5. Engage the public through the arts, not merely in the arts. Climate change, housing availability, precarious employment, living wages/guaranteed income, fear-based politics / elections, dis- and mis-information, online bully pulpits – so many topics that could be made better for the majority of people as well as systemically marginalized people through creative and artistic interventions
6. Make a big difference in your community. What are the conversations that need to be had locally? Hot button issues? Get involved and convene people in conversations, curate shows to reflect on the issues, host solution summits.
I have been using the Alpha Strategies framework advanced by Alan W. Kennedy and Thomas E. Kennedy, after taking a Strategy Certificate executive development courses with Alan at Schulich School of Business about a decade ago. It has been a great vessel to place assessment and planning tools like research-based SWOTs or Business Canvas tool into a broader strategic narrative. Kennedy’s eight Alpha Strategies framework has held up well and has been a useful tool in my practice. It covers eight areas to consider in its strategic management: 1) Business Definition, 2) Production/Service Delivery, 3) Infrastructure (Intellectual, real and digital properties), 4) Financial Management, 5) Marketing and Communications (Audiences and Channels), 6) Organization Management (People), 7) Growth, 8) Risk Management.
With the COVID discontinuities, a heightened focus on serious climate change impacts and major social movements and their mid- to far-right-wing backlash, I will be adding “environmental” and “social” impact strategies in my practice from here on. (Political considerations play in each of these 10 realms, so I am not adding political as a dimension of strategy.) It will be interesting to see where solutions will go from here for my clients.
Thanks to host Kari Johnston who interviewed me as part of her Yukon Entrepreneurs Podcast series. Kari has been talking to Yukon business people about how they are deploying, leveraging, changing or transitioning their business models during the COVID-19 pandemic.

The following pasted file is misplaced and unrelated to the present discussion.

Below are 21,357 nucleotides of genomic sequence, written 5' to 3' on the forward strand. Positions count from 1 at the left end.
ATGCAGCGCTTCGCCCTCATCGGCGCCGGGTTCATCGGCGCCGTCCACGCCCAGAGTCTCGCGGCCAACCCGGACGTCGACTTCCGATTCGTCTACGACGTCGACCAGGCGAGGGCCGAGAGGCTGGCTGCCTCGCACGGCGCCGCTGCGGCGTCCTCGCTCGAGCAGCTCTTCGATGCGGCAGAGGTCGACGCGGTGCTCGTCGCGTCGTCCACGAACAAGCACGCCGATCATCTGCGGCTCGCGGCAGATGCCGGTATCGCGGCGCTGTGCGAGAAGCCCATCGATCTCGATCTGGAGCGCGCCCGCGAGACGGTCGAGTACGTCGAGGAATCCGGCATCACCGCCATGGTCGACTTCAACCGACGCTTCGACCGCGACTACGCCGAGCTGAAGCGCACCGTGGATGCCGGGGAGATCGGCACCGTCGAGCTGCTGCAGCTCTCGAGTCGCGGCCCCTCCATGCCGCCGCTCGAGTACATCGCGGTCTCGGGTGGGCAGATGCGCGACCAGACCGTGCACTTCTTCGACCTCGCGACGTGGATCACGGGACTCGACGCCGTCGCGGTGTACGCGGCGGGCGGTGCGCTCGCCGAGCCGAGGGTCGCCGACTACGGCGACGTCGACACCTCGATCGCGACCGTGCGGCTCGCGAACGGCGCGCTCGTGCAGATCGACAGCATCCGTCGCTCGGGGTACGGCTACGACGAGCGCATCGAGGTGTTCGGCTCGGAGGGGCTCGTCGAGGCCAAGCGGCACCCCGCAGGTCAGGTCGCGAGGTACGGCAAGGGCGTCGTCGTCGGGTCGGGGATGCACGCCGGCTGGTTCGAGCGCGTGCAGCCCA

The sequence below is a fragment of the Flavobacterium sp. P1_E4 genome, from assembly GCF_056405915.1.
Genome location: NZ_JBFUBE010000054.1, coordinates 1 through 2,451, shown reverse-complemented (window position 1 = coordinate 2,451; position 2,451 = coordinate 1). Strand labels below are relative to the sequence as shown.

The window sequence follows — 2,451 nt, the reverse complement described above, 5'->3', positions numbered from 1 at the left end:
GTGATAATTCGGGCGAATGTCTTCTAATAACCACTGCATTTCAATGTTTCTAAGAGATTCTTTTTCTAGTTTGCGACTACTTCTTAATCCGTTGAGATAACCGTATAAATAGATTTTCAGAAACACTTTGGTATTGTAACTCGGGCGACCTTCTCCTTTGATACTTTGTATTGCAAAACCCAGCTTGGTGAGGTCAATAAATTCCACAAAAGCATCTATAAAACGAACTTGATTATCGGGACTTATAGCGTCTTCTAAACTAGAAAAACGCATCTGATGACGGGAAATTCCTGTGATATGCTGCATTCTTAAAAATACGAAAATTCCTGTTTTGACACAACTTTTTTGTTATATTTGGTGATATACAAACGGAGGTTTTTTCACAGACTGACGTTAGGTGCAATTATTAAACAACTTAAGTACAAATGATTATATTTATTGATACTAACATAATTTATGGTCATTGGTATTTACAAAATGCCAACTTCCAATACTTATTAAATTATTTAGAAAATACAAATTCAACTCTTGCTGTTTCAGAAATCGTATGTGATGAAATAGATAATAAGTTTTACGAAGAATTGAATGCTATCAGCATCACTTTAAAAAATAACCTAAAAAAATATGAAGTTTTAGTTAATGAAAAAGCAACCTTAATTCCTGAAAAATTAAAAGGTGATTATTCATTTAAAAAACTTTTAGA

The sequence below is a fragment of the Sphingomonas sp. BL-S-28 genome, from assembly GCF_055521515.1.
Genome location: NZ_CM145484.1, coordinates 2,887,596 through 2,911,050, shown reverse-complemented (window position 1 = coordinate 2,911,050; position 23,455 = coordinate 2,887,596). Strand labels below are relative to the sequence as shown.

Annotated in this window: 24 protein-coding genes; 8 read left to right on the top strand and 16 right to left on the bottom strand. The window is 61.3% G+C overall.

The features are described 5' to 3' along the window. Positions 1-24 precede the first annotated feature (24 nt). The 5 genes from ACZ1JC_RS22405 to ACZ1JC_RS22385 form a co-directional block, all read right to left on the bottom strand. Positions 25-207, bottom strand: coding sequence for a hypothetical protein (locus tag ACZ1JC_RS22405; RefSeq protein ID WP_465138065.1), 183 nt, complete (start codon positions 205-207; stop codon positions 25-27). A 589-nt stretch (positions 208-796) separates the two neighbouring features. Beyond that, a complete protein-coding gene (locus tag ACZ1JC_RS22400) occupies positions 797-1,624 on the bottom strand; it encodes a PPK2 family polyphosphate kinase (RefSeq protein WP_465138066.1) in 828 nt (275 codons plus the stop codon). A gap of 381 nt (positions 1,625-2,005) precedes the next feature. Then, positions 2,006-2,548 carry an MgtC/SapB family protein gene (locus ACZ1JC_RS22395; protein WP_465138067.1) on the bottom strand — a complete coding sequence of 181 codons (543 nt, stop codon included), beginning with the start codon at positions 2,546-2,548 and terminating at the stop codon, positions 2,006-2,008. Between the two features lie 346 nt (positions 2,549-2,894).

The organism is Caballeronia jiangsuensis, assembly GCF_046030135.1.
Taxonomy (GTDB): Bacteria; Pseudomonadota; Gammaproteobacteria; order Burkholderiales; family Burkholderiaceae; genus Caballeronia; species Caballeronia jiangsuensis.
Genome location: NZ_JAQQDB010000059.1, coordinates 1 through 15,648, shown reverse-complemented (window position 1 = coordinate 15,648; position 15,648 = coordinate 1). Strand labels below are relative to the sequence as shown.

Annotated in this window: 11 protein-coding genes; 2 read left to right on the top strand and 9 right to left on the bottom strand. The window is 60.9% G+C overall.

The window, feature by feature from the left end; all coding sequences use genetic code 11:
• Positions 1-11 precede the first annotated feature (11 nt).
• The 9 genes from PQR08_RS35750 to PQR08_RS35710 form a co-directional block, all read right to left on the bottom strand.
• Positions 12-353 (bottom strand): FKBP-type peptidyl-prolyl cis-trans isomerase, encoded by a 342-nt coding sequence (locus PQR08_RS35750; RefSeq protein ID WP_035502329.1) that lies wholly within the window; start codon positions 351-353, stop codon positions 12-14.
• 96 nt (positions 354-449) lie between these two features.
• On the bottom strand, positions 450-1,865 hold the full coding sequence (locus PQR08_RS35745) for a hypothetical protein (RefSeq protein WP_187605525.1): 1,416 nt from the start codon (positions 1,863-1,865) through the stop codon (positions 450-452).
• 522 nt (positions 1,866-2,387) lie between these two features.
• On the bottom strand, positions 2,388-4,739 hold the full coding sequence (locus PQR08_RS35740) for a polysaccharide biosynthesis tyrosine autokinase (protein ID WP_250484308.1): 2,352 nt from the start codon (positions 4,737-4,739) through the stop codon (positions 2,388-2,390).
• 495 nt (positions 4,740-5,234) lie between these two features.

In the case or Strategic Moves, demand skyrocketed as a result of our reputation for digital expertise and having championed digital adoption in the live arts sector in Canada over a decade. COVID simply unleashed the urgent demand to make sense of the digital world, as well as advancing on key organizational pressures, from equity, diversity and inclusion to elevating strategic planning work to a far more actionable, meaningful level.
On November 20, 2020, 31 Yukoners gathered via Zoom to talk to each other about big ideas from the starting points of:
How can we build a true Yukon digital platform to put our collective foot forward to the vast online population?
What would Yukoners and Yukon businesses have to build together to achieve such an awesome, global online presence? What kinds of content would we need to have, what kinds of digital technologies would we use to create awesome digital experiences, and what kind of visionary web presence would we create to be a global online force?
Here is the full zoom recording with annotated chapter markers as well as a written summary report:
https://yukonorganics.ca/ – sharing food orders to get high quality foods into remote locations at good prices (Scott McKenzie, Yukon)
Creative Lab North (Melaina Sheldon & Jayden Soroka, Yukon) – in development
ThePitch.ca: Online Showcase for the Performing Arts (Debbie Peters, Yukon) – in development
Yukon Transportation Museum – developing digital products and services (Janna Swales, Yukon) – in development
Guest speakers also contributed greatly to the conversation by expanding on approaches to digital technologies and opportunities: Tammy Lee, Culture Creates (Montreal), Margaret Lam, Bemused Network (Waterloo, ON)